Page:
More positive news on the global sports scene. A little over three months after the German Bundesliga became the first major European football league to successfully re-start its season, hopeful signs emerge from the country's capital that general templates for allowing fans back into sports venues can work.
|Photo: Seppalot13, CC BY-SA 3.0|
Stadium announcer Christian Arbeit addressed the crowd directly before kickoff. “You can’t possibly imagine how wonderful it is for everyone at this club that you can be here today,” Arbeit let flow through the loudspeakers, “Thank you so much for coming.”
Union’s specific hygiene concept permitted season ticket holders to enter the venue. Entry required a club membership, a photo ID, and a temperature check. The club retains data on all entrants in the event that an infection cluster emerges from the event. Any post-match contact tracing efforts will thus be assisted.
Seats inside the stadium were cordoned off so as to ensure that fans would maintain adequate distance from each other. Club ushers were charged with making certain that fans would maintain their distance on the terraces. The stewards also enforced a mask mandate whenever attendees opted to move from their designated seats.
“It’s really fantastic,” Eisern fan Cornelia Packhäuser told The Associated Press, “It’s great that fans are allowed in. My family is totally split up. One is in sector one, one in sector two, one is in sector three. Still, we can be there and to be there is everything.”
Union president Dirk Zingler confessed he had difficulty concentrating on the actual match. “I didn’t see much of the game,” Zingler remarked, “I instead looked at the people; their happy eyes. They sung their hearts out because they were finally here again.”
Zingler had much more to say in a post-match press conference. “We must continue our lives in spite of the pandemic,” Zingler told the media, “We have to place trust in our citizens again. We gave our fans back their space and they behaved very responsibly. We should do that more on a societal level: trust people and hand them the responsibility for behaving sensibly during the pandemic. I’m very proud that the Eiserners upheld that trust today.”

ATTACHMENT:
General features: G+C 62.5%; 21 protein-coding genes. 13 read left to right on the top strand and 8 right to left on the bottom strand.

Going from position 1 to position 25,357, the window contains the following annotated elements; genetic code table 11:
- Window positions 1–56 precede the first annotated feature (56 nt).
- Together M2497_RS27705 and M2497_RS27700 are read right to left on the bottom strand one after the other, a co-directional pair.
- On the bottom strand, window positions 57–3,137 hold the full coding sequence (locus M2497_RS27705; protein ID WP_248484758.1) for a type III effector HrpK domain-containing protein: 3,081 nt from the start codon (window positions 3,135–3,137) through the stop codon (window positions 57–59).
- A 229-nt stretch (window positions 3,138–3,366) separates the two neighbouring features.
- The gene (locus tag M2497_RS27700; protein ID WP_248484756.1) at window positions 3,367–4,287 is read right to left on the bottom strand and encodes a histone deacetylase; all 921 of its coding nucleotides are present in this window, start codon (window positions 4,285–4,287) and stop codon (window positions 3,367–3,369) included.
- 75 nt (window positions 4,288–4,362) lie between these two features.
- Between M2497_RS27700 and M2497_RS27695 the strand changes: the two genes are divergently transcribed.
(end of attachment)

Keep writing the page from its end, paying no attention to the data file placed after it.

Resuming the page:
Zingler went on to note that health department officials were in attendance and found no significant problem with the club’s execution of its plan. While any more ambitious plans to up the number of supporters allowed in for Union’s opening Bundesliga match against Augsburg were ruled out, Zingler did indicate that the Köpenickers would definitely aim for another 5,000-seat-cap in that match.
In a piece of news that almost seems completely immaterial, Union bested Nürnberg 2-1 in Saturday’s 90-minute exhibition. Club officials, fans, and journalists across the globe remained far more interested in declaring a major victory in the quest to safely re-start congregative open-air events.
“It’s about showing that we can do it,” concluded stadium PA announcer Arbeit ecstatically.